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Benetton’s Store Mannequins Spy On Customers

Benetton’s Store Mannequins Spy On Customers
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Installed to capture data about shoppers, the EyeSee has a facial recognition camera in their eye socket to identify people's age, gender, and race.

Emma Hutchings
  • 21 november 2012

Benetton and other fashion brands are introducing high-tech mannequins to spy on the shoppers in their stores. According to Bloomberg, data gathered by the EyeSee has led to high street retailers adjusting their window displays, store layouts, and promotions, in order to gain more customers and sales.

The $5,000 device, developed by Italian mannequin maker Almax, reveals details about shoppers such as age range, gender, race, and time spent in the store. A special camera is installed inside the mannequin’s head is connected to facial recognition software. This analyzes the features of people passing through the front and provides info useful to the development of targeted marketing strategies.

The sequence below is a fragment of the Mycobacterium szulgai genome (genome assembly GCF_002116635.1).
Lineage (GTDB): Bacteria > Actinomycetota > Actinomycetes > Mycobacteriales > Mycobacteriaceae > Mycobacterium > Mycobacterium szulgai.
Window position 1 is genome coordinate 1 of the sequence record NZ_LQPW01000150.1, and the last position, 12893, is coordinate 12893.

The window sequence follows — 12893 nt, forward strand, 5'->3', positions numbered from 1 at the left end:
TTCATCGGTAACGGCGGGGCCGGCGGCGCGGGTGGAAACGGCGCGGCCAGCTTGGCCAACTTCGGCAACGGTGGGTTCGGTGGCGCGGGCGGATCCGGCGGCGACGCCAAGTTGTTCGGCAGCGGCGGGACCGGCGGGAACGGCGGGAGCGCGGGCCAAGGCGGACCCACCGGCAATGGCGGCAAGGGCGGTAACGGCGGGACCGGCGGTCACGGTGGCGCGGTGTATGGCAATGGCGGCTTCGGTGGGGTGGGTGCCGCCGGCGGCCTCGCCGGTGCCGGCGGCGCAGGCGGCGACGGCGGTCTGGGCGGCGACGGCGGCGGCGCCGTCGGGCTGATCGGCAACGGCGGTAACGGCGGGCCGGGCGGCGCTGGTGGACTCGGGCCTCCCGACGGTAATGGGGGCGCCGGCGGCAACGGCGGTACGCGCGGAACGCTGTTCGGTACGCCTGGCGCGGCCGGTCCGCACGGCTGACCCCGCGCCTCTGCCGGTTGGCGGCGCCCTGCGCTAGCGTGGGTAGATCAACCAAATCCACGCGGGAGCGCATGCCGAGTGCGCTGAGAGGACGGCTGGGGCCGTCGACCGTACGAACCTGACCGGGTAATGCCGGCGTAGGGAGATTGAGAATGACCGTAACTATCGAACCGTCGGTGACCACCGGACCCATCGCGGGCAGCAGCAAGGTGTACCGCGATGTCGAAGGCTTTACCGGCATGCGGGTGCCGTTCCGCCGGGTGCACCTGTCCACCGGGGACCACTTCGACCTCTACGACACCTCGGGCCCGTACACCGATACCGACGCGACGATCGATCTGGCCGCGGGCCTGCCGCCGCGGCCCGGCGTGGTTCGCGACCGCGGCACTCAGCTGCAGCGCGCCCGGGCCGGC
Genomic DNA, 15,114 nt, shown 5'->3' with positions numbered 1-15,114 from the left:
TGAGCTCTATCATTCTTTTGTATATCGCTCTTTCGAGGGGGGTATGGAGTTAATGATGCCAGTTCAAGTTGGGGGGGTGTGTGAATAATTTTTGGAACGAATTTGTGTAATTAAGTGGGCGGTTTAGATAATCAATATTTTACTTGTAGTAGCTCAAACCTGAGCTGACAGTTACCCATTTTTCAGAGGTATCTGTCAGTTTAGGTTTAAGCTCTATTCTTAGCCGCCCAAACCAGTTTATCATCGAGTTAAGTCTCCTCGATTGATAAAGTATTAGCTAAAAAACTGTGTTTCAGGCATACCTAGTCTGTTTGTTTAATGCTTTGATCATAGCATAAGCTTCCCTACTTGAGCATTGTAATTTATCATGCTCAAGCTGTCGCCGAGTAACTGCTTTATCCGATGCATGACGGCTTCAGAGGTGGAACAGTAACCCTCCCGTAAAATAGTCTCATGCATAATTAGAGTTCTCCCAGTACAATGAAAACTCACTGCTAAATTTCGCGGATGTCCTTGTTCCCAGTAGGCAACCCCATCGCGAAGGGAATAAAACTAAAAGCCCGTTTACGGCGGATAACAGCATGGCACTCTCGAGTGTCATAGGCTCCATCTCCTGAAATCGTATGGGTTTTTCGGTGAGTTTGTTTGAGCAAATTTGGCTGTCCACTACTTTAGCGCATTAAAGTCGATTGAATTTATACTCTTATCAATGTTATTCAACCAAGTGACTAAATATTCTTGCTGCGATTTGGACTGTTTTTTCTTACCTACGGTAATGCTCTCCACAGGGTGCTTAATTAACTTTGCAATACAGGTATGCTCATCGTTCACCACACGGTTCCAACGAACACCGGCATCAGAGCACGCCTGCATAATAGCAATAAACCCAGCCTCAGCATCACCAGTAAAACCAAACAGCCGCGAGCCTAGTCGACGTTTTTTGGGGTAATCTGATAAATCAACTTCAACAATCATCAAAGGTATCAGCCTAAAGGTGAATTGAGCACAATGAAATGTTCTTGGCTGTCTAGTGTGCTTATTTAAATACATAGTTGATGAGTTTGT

The software can also provide data such as the number of people passing in front of a window at certain times of the day, so retailers can see when there is a greater influx of customers and if some areas risk being overcrowded. The customer data is kept private and sensitive data isn’t recorded or transmitted. It allows them to find out whether a product has attracted the attention of shoppers, assess the effectiveness of window displays, and discover new target groups. Check out the video below for more info about the EyeSee mannequins:

Almax

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